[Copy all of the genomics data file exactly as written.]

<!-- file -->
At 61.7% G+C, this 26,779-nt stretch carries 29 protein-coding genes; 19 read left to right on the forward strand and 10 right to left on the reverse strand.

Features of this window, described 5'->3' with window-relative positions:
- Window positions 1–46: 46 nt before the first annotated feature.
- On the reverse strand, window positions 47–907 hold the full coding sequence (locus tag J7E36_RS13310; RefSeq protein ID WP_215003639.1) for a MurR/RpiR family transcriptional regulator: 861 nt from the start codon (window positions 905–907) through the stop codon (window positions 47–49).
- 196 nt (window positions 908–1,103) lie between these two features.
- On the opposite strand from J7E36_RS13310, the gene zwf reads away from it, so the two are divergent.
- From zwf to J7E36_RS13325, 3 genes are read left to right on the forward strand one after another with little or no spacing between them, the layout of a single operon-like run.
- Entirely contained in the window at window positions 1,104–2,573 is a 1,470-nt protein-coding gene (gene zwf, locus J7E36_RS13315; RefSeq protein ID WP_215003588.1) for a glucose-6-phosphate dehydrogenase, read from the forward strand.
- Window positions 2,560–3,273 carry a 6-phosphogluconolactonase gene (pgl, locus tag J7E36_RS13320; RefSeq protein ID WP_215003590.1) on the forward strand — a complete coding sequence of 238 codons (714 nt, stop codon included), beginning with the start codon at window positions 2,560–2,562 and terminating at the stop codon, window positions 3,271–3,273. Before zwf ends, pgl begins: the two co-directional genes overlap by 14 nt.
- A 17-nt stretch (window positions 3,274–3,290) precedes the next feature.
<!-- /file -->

At 61.7% G+C, this 26,779-nt stretch carries 29 protein-coding genes; 19 read left to right on the forward strand and 10 right to left on the reverse strand.

Features of this window, described 5'->3' with window-relative positions:
- Window positions 1–46: 46 nt before the first annotated feature.
- On the reverse strand, window positions 47–907 hold the full coding sequence (locus tag J7E36_RS13310; RefSeq protein ID WP_215003639.1) for a MurR/RpiR family transcriptional regulator: 861 nt from the start codon (window positions 905–907) through the stop codon (window positions 47–49).
- 196 nt (window positions 908–1,103) lie between these two features.
- On the opposite strand from J7E36_RS13310, the gene zwf reads away from it, so the two are divergent.
- From zwf to J7E36_RS13325, 3 genes are read left to right on the forward strand one after another with little or no spacing between them, the layout of a single operon-like run.
- Entirely contained in the window at window positions 1,104–2,573 is a 1,470-nt protein-coding gene (gene zwf, locus J7E36_RS13315; RefSeq protein ID WP_215003588.1) for a glucose-6-phosphate dehydrogenase, read from the forward strand.
- Window positions 2,560–3,273 carry a 6-phosphogluconolactonase gene (pgl, locus tag J7E36_RS13320; RefSeq protein ID WP_215003590.1) on the forward strand — a complete coding sequence of 238 codons (714 nt, stop codon included), beginning with the start codon at window positions 2,560–2,562 and terminating at the stop codon, window positions 3,271–3,273. Before zwf ends, pgl begins: the two co-directional genes overlap by 14 nt.
- A 17-nt stretch (window positions 3,274–3,290) precedes the next feature.